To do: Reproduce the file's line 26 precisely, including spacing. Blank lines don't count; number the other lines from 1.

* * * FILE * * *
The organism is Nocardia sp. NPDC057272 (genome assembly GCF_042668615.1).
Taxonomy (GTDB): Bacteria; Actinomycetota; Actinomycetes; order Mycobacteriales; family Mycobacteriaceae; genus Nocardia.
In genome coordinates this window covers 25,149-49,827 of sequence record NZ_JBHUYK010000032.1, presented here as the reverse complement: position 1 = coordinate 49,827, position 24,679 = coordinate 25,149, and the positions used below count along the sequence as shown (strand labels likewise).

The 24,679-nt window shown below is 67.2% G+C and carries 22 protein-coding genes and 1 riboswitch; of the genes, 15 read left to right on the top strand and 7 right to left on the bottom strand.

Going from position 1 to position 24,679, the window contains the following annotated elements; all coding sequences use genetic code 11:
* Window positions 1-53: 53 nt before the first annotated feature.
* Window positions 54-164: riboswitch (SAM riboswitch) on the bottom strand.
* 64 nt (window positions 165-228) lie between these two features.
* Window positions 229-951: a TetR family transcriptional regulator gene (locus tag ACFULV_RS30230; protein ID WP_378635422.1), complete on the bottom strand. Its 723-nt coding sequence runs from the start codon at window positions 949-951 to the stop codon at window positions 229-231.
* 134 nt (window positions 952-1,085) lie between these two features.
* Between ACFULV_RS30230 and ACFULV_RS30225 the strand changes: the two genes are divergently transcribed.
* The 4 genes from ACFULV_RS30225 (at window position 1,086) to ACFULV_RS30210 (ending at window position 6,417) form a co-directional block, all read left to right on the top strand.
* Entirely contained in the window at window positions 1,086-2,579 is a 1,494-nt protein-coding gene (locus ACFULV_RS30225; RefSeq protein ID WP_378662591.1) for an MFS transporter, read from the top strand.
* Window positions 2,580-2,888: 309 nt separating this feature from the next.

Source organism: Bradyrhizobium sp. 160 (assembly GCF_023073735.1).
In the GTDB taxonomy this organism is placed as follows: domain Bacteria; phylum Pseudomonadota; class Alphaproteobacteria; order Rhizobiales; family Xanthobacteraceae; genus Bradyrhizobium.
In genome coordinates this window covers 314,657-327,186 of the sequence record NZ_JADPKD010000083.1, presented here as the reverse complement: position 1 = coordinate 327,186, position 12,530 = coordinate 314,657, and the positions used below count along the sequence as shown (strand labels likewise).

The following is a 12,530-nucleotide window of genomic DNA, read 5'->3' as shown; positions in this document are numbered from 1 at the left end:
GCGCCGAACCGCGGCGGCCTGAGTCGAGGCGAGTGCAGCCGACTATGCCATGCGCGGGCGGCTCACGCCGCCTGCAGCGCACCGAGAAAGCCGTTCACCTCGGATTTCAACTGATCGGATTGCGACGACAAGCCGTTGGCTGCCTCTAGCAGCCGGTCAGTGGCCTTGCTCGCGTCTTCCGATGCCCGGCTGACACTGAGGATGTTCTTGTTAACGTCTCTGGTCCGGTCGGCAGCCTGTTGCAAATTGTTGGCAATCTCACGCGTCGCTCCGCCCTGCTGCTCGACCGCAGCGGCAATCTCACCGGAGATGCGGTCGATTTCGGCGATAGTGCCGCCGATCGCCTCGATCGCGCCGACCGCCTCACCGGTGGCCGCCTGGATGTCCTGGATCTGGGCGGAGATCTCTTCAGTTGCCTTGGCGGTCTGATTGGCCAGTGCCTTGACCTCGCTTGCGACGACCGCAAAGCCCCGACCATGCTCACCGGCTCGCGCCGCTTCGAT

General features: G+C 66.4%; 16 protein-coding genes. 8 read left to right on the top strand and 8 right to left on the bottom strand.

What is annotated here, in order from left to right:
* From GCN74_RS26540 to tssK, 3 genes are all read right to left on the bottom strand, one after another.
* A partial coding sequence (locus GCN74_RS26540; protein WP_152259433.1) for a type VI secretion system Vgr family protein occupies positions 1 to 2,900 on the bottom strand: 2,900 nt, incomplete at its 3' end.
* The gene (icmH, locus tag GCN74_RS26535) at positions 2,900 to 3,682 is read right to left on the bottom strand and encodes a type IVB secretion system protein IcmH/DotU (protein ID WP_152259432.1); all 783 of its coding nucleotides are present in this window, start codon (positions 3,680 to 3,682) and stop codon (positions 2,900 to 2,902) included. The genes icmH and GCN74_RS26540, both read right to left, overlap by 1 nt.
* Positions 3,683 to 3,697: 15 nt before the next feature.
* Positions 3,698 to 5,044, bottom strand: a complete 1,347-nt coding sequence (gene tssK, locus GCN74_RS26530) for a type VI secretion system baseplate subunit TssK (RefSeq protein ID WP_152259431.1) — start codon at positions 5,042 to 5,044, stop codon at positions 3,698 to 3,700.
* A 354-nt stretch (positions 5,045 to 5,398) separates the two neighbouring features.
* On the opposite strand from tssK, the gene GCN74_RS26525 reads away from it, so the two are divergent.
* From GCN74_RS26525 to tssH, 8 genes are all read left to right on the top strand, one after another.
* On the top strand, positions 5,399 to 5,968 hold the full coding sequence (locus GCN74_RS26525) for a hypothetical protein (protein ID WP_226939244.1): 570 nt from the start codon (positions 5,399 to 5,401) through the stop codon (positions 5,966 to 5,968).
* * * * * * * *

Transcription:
* Positions 3,698 to 5,044, bottom strand: a complete 1,347-nt coding sequence (gene tssK, locus GCN74_RS26530) for a type VI secretion system baseplate subunit TssK (RefSeq protein ID WP_152259431.1) — start codon at positions 5,042 to 5,044, stop codon at positions 3,698 to 3,700.